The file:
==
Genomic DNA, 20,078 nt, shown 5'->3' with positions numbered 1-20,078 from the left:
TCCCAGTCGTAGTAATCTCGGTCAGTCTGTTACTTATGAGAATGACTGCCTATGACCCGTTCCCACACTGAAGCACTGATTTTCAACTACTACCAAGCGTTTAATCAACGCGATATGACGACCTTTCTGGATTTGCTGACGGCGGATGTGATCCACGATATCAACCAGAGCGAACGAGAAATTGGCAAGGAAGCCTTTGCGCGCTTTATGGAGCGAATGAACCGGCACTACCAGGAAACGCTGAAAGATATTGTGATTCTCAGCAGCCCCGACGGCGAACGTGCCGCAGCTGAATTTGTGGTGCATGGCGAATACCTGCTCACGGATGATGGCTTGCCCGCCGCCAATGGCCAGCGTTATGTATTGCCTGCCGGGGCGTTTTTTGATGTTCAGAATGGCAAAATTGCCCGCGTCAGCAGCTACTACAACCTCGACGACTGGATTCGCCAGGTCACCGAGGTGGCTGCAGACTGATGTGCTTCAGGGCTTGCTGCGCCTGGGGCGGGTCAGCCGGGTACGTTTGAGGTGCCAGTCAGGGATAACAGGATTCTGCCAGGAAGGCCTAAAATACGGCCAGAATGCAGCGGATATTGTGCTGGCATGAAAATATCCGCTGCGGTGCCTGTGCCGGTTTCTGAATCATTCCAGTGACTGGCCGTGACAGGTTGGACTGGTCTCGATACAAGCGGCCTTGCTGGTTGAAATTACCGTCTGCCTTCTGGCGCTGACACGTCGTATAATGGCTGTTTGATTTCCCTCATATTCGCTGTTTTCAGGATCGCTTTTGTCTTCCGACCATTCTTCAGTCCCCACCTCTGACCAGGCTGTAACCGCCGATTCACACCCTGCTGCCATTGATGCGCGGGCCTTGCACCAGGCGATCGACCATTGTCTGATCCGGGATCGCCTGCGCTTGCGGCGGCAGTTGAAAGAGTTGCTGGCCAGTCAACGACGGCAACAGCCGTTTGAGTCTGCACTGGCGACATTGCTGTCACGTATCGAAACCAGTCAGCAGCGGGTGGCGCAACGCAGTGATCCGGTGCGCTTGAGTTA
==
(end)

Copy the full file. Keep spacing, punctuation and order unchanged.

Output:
Genomic DNA, 20,078 nt, shown 5'->3' with positions numbered 1-20,078 from the left:
TCCCAGTCGTAGTAATCTCGGTCAGTCTGTTACTTATGAGAATGACTGCCTATGACCCGTTCCCACACTGAAGCACTGATTTTCAACTACTACCAAGCGTTTAATCAACGCGATATGACGACCTTTCTGGATTTGCTGACGGCGGATGTGATCCACGATATCAACCAGAGCGAACGAGAAATTGGCAAGGAAGCCTTTGCGCGCTTTATGGAGCGAATGAACCGGCACTACCAGGAAACGCTGAAAGATATTGTGATTCTCAGCAGCCCCGACGGCGAACGTGCCGCAGCTGAATTTGTGGTGCATGGCGAATACCTGCTCACGGATGATGGCTTGCCCGCCGCCAATGGCCAGCGTTATGTATTGCCTGCCGGGGCGTTTTTTGATGTTCAGAATGGCAAAATTGCCCGCGTCAGCAGCTACTACAACCTCGACGACTGGATTCGCCAGGTCACCGAGGTGGCTGCAGACTGATGTGCTTCAGGGCTTGCTGCGCCTGGGGCGGGTCAGCCGGGTACGTTTGAGGTGCCAGTCAGGGATAACAGGATTCTGCCAGGAAGGCCTAAAATACGGCCAGAATGCAGCGGATATTGTGCTGGCATGAAAATATCCGCTGCGGTGCCTGTGCCGGTTTCTGAATCATTCCAGTGACTGGCCGTGACAGGTTGGACTGGTCTCGATACAAGCGGCCTTGCTGGTTGAAATTACCGTCTGCCTTCTGGCGCTGACACGTCGTATAATGGCTGTTTGATTTCCCTCATATTCGCTGTTTTCAGGATCGCTTTTGTCTTCCGACCATTCTTCAGTCCCCACCTCTGACCAGGCTGTAACCGCCGATTCACACCCTGCTGCCATTGATGCGCGGGCCTTGCACCAGGCGATCGACCATTGTCTGATCCGGGATCGCCTGCGCTTGCGGCGGCAGTTGAAAGAGTTGCTGGCCAGTCAACGACGGCAACAGCCGTTTGAGTCTGCACTGGCGACATTGCTGTCACGTATCGAAACCAGTCAGCAGCGGGTGGCGCAACGCAGTGATCCGGTGCGCTTGAGTTA